Clarke Contractor CR4 2000W Plunge Router Reviewed

The Clarke Contractor CR4 is a large variable speed plunge router with a 2000-watt motor. I needed a plunge router that could be kept for freehand use, negating the need to remove the Dewalt from its semi-permanent home in the router table. The budget didn’t stretch to a second Dewalt, though hindsight is 20-20 and the old sayings “you get what you pay for” and “buy cheap, buy twice” ended up ringing true.

On the surface at least, Clarke’s CR4 offers everything you could want in a contractor’s router. Its hefty body houses a 2000W brushed motor with infinitely variable speed between 8000 and 23000 RPM. It rides on 2 plunge columns offering a 66 mm plunge depth, with an adjustable depth stop and accurate fine adjustment. It is also supplied with most of the accessories you might need including a fence, trammel attachment for cutting arcs and circles, 1 22 mm guide bush and collets in 1/4inch, 3/8in and 1/2in sizes. That last point is particularly welcome and means the CR4 will accept any imperial-shank router bit you might have. It will also support metric 6mm, 8mm, 10mm and 12mm bits with reducing sleeves. The 22 mm guide bush is an odd choice though as most professional jigs such as the worktop jigs from Trend require a 30 mm guide bush.

The packaging is awful. Tool packaging is never lavish, but the CR4 packaging shows no thought to its preservation in shipping. The router rattles around inside a flimsy box, with the accessories haphazardly distributed around it and everything wrapped in thin plastic bags. I had two of these units; one ordered online, and the other purchased in a retail store. I thought that my first unit had been a custom return, but when I received my second I realised that this is how these leave the factory. No wonder the cast fence on my first unit was damaged, and the baseplate of the router itself bent. The second model was better in both regards, though it was a display model so had at least been checked prior to purchase.

Nevertheless the router is well designed with sturdy side handles tilted backwards for better ergonomics. The trigger, safety latch and variable speed knob are positioned on the right-side handle, with the plunge lock also within easy reach. The trigger has a positive click when engaged but cannot be latched, so it is not possible to use the CR4 in a table. The base of the router incorporates mounts for the two supplied fence rails and the supplied dust extraction adapter. Fitting the latter requires removal of the plastic base cover, which also serves as a handy template for making custom jigs to fit to the router base.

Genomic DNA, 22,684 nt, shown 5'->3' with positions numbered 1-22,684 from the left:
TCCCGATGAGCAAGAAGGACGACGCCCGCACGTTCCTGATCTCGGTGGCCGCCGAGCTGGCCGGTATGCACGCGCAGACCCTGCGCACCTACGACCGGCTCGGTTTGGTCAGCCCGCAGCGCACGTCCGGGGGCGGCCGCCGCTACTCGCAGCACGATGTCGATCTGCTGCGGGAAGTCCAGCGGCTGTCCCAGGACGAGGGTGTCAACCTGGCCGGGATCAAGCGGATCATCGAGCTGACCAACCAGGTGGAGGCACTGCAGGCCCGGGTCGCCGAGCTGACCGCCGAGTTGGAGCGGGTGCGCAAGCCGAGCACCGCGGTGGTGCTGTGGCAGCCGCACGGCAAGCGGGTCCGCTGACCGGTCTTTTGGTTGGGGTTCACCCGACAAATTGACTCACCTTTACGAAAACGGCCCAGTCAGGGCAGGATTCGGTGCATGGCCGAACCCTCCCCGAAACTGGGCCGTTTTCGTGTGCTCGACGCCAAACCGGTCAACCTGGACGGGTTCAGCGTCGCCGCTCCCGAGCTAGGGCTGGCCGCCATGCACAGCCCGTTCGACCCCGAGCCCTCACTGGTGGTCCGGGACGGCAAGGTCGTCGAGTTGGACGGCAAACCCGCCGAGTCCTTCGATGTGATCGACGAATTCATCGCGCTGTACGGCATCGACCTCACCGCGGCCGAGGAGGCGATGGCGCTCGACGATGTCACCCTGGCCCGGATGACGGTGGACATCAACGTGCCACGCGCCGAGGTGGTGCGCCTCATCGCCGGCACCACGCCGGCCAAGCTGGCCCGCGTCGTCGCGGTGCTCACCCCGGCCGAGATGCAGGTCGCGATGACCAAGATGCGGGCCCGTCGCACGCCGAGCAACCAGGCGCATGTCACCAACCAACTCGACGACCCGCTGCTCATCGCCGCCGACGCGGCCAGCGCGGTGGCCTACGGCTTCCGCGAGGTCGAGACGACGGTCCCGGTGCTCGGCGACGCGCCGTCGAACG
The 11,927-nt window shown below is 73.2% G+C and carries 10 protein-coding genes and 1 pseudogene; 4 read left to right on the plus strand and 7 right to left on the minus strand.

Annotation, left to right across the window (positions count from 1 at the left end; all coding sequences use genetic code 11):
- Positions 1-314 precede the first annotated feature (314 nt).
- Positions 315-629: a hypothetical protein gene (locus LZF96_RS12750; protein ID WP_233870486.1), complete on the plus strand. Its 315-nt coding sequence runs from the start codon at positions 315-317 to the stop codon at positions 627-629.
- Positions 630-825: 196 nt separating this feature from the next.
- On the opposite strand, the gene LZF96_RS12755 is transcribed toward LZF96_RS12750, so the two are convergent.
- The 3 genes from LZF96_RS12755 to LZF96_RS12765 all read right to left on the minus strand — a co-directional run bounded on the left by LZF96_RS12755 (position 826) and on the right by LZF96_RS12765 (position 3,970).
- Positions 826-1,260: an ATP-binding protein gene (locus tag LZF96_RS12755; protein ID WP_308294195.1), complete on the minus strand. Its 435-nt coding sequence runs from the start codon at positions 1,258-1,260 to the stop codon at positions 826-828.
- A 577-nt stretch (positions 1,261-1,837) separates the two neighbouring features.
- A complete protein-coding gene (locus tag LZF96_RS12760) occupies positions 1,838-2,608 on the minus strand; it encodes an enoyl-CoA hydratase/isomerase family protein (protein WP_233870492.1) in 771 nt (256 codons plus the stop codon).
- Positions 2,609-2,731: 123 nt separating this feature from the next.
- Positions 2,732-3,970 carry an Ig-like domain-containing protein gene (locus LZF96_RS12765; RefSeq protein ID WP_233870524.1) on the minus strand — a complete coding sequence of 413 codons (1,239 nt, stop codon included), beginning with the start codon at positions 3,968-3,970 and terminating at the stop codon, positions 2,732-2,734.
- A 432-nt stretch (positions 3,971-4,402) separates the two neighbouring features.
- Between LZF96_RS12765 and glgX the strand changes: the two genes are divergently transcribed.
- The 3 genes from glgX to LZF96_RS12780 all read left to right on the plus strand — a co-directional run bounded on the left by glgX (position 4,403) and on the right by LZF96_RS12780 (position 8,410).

The parallel fence mounts to both of the included rails and is stable once the thumb screws are tightened. The fence face is plastic and split into 2 sections which can be adjusted to give proper clearance for the router bit while maintaining maximum contact with the workpiece. The trammel attachment mounts to the end of either fence rail, with a nicely machined locating pin that is fully adjustable for depth. Trammel attachments make cutting arcs and circles a breeze, providing a central hole in the workpiece is acceptable.

Here is where the CR4 falls short. On both of the examples I had there was a large amount of play in the plunge mechanism. So much so that the body would rock back and forth by a few millimetres, enough to cause the bit to judder as it was plunged into the workpiece. It was also impossible to cut a dead straight line, as I couldn’t hold the router still long enough to engage the plunge lock. Locking the plunge depth wasn’t a guarantee that the router was plunging straight, so the centre of the cut would usually end up being at least a millimetre off target. The plunge spring offered the right amount of resistance; enough to carry the weight of the body, but not enough to require biceps of steel to plunge the router to its stops.

The lack of stability can also be quite dangerous. Plunging some cutters into a workpiece at an odd angle can increase the risk of kickback. With a powerful machine like the CR4, a kickback can easily cause a loss of control and send the router flying from your hands.

Speaking of power, the CR4 has a lot of it though it doesn’t have the torque of similarly specced routers. There doesn’t appear to be any electronic load compensation, so the motor noticeably slows under the resistance of the cutter and workpiece. After using my second unit to cut a few grooves in MDF, I noticed a grinding noise on spin down and the unmistakeable smell of magic smoke emanating from beneath the brush cover. There was no apparent damage to the brushes or the rotor, but spinning the collet by hand began to produce a rattling that could only be a sign of a bearing about to perform a self-destruct routine. I had no desire to experience that under the power of such a large motor with a multi-bladed cutter in the collet, so the router went back in the box and back to the store from whence it came.

I would love to recommend the Clarke CR4 but I can’t. On the surface it is a bargain router for a contractor or for the home woodworker wanting to tackle more complex or larger projects. It comes with a useful complement of accessories too and is ergonomically designed.

However, the amount of play in the plunge assembly makes it inaccurate at best and a danger at worst. The bearing in one of my units started to fail after a few passes through a relatively low quality MDF, which should have been child splay for a router of this size. And some thought to proper packaging would surely save many of these from shipping damage. I’d be glad to see its issues addressed as even at an elevated price a CR4 with these problems resolved would be a great machine. But as of the time of writing, other models offer better accuracy and are safer, and stand a chance of reaching you in one piece.

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